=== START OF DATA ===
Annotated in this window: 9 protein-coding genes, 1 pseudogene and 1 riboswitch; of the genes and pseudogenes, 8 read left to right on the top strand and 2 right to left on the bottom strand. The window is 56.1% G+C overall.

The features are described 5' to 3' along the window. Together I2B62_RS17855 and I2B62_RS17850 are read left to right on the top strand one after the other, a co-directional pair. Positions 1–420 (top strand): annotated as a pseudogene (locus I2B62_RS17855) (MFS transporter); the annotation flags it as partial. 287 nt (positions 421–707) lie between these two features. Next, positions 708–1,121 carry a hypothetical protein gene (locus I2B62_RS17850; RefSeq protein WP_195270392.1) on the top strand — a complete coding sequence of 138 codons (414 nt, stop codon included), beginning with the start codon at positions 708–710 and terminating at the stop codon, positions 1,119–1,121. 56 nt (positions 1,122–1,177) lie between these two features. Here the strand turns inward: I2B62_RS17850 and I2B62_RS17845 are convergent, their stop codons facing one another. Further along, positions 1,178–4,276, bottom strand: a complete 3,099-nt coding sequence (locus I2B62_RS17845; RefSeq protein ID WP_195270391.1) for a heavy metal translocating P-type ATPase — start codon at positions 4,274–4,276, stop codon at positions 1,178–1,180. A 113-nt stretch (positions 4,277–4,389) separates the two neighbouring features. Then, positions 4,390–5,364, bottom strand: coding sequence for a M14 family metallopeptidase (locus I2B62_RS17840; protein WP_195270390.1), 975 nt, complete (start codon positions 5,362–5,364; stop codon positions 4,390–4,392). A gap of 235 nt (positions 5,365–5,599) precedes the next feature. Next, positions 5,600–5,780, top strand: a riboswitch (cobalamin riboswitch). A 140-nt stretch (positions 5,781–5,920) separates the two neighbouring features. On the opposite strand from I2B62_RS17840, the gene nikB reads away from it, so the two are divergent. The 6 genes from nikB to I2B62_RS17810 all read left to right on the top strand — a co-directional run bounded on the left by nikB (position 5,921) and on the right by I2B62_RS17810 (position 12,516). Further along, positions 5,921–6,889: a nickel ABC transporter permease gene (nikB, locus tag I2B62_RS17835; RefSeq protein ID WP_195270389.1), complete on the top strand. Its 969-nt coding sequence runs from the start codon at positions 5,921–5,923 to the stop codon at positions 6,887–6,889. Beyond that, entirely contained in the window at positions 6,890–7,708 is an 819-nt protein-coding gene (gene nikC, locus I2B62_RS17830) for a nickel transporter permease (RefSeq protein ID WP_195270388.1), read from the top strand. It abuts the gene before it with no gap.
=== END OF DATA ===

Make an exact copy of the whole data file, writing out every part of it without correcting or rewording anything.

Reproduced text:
Annotated in this window: 9 protein-coding genes, 1 pseudogene and 1 riboswitch; of the genes and pseudogenes, 8 read left to right on the top strand and 2 right to left on the bottom strand. The window is 56.1% G+C overall.

The features are described 5' to 3' along the window. Together I2B62_RS17855 and I2B62_RS17850 are read left to right on the top strand one after the other, a co-directional pair. Positions 1–420 (top strand): annotated as a pseudogene (locus I2B62_RS17855) (MFS transporter); the annotation flags it as partial. 287 nt (positions 421–707) lie between these two features. Next, positions 708–1,121 carry a hypothetical protein gene (locus I2B62_RS17850; RefSeq protein WP_195270392.1) on the top strand — a complete coding sequence of 138 codons (414 nt, stop codon included), beginning with the start codon at positions 708–710 and terminating at the stop codon, positions 1,119–1,121. 56 nt (positions 1,122–1,177) lie between these two features. Here the strand turns inward: I2B62_RS17850 and I2B62_RS17845 are convergent, their stop codons facing one another. Further along, positions 1,178–4,276, bottom strand: a complete 3,099-nt coding sequence (locus I2B62_RS17845; RefSeq protein ID WP_195270391.1) for a heavy metal translocating P-type ATPase — start codon at positions 4,274–4,276, stop codon at positions 1,178–1,180. A 113-nt stretch (positions 4,277–4,389) separates the two neighbouring features. Then, positions 4,390–5,364, bottom strand: coding sequence for a M14 family metallopeptidase (locus I2B62_RS17840; protein WP_195270390.1), 975 nt, complete (start codon positions 5,362–5,364; stop codon positions 4,390–4,392). A gap of 235 nt (positions 5,365–5,599) precedes the next feature. Next, positions 5,600–5,780, top strand: a riboswitch (cobalamin riboswitch). A 140-nt stretch (positions 5,781–5,920) separates the two neighbouring features. On the opposite strand from I2B62_RS17840, the gene nikB reads away from it, so the two are divergent. The 6 genes from nikB to I2B62_RS17810 all read left to right on the top strand — a co-directional run bounded on the left by nikB (position 5,921) and on the right by I2B62_RS17810 (position 12,516). Further along, positions 5,921–6,889: a nickel ABC transporter permease gene (nikB, locus tag I2B62_RS17835; RefSeq protein ID WP_195270389.1), complete on the top strand. Its 969-nt coding sequence runs from the start codon at positions 5,921–5,923 to the stop codon at positions 6,887–6,889. Beyond that, entirely contained in the window at positions 6,890–7,708 is an 819-nt protein-coding gene (gene nikC, locus I2B62_RS17830) for a nickel transporter permease (RefSeq protein ID WP_195270388.1), read from the top strand. It abuts the gene before it with no gap.